Barring a last-minute reprieve, Pierce County leaders will take Assessor-Treasurer Dale Washam to court Monday in an effort to make him do his job.
County prosecutors intend to file a writ of mandamus – a legal command – that would order Washam to complete physical inspections and appraisals of new construction and improvements. The inspections are part of Washam’s job description. Under state law, county assessors are supposed to inspect all new construction by July 31, and report the associated values by Aug. 31.
“We will ask the court to order him to perform his statutory duties – more specifically, assess the new construction,” Prosecutor Mark Lindquist said Friday.
Washam did not respond to questions The News Tribune e-mailed to his office Friday afternoon.
The latest episode in the long-running feud between the assessor and county leaders stems from an order Washam gave to his staff in June. Through a subordinate, he ordered property appraisers to stop inspections of new construction a month early and return to continuing physical inspections of existing properties.
Inspecting existing properties is also one Washam’s duties under law – but he has made it his signature issue since taking office. He believes past property assessments were tainted by his predecessor’s use of computer models.
County leaders pay close attention to new construction because it adds new money to budgets – not just for the county, but also cities, school districts, fire districts and other local government agencies.
The total amount of new construction money the county could lose remains unclear. Sources close to the debate say as many as 1,400 new construction permits are still waiting for inspection. The amount of associated property value is a matter of guesswork.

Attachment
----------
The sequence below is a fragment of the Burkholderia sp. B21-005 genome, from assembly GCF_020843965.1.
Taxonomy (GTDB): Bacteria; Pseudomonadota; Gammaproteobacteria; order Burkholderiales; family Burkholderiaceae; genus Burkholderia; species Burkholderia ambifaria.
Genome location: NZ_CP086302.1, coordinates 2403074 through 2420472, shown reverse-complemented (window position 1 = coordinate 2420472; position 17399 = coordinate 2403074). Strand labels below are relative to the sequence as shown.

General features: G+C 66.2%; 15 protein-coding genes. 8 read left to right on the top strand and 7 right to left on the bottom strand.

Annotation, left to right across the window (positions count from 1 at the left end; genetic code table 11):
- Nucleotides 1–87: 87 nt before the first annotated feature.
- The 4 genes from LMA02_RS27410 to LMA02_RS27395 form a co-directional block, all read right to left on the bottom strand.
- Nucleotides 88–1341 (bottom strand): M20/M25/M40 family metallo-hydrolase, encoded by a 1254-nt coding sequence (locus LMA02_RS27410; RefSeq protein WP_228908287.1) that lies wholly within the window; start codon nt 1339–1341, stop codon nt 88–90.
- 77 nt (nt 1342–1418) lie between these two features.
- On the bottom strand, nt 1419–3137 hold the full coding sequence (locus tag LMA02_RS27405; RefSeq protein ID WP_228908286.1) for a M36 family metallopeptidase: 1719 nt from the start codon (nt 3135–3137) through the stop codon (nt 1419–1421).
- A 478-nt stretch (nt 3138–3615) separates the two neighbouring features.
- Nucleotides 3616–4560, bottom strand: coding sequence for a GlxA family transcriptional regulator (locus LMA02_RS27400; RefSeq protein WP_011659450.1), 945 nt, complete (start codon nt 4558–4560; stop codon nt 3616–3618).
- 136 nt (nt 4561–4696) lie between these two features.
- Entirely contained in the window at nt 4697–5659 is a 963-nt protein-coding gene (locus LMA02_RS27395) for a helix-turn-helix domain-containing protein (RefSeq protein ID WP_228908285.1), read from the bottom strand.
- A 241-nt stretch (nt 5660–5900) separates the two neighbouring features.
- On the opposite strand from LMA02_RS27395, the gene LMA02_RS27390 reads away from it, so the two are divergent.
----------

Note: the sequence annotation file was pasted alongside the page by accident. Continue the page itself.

Fairness also pays a role in the debate. Not inspecting new construction means that property owners who build new homes or additions could go for a year or more without paying the associated taxes, while existing property owners pay the full freight. Tax collectors from the state Department of Revenue underlined that point in a letter to Washam sent two weeks ago.
At that time, County Council members also proposed adding $20,000 to Washam’s budget to assist with the completion of new construction inspections. The council is expected to take a final vote on that proposal Tuesday.
Washam stated he would use the money to continue new-construction inspections for one more week, but he did not say he would continue until the deadline.
The uncertainty prompted Lindquist to send Washam a letter Tuesday, asking for clarification and setting a deadline.
“Please inform me in writing not later than 4:30 p.m., Friday, July 6, 2012, that you will instead direct your appraisal staff to complete all assessments of new construction before the statutory deadline of Aug. 31, 2012,” Lindquist wrote. “Absent such written assurance, this office will seek a writ to compel timely performance of this statutory duty.”
Washam responded Friday afternoon, but he offered no assurance. Instead, he asked for a legal opinion: “should new construction or physical inspections ever be given priority over the other?”
Sources say the county responded, noting that new construction takes priority due to the clear annual deadline. Physical inspections of existing properties operate under more general guidelines, on a cyclical six-year schedule. Also, the Department of Revenue typically grants extensions to assessor’s offices when they request more time to complete existing property inspections.
Washam did not respond to the county’s final note Friday, Lindquist said. That triggers the next step.
“The deadline has passed,” Lindquist said. “We didn’t receive the assurance I requested. Therefore we’re moving forward with legal action as I advised him we would.”
Lindquist said the county would file the writ in short order, citing the emergency presented by the state’s deadline. A writ of mandamus compels a public official to perform duties prescribed by law.
What if Washam refuses?
“We will then ask the court to find him in contempt,” Lindquist said. “If the court finds someone in contempt, the remedies can include fines and/or jail time.”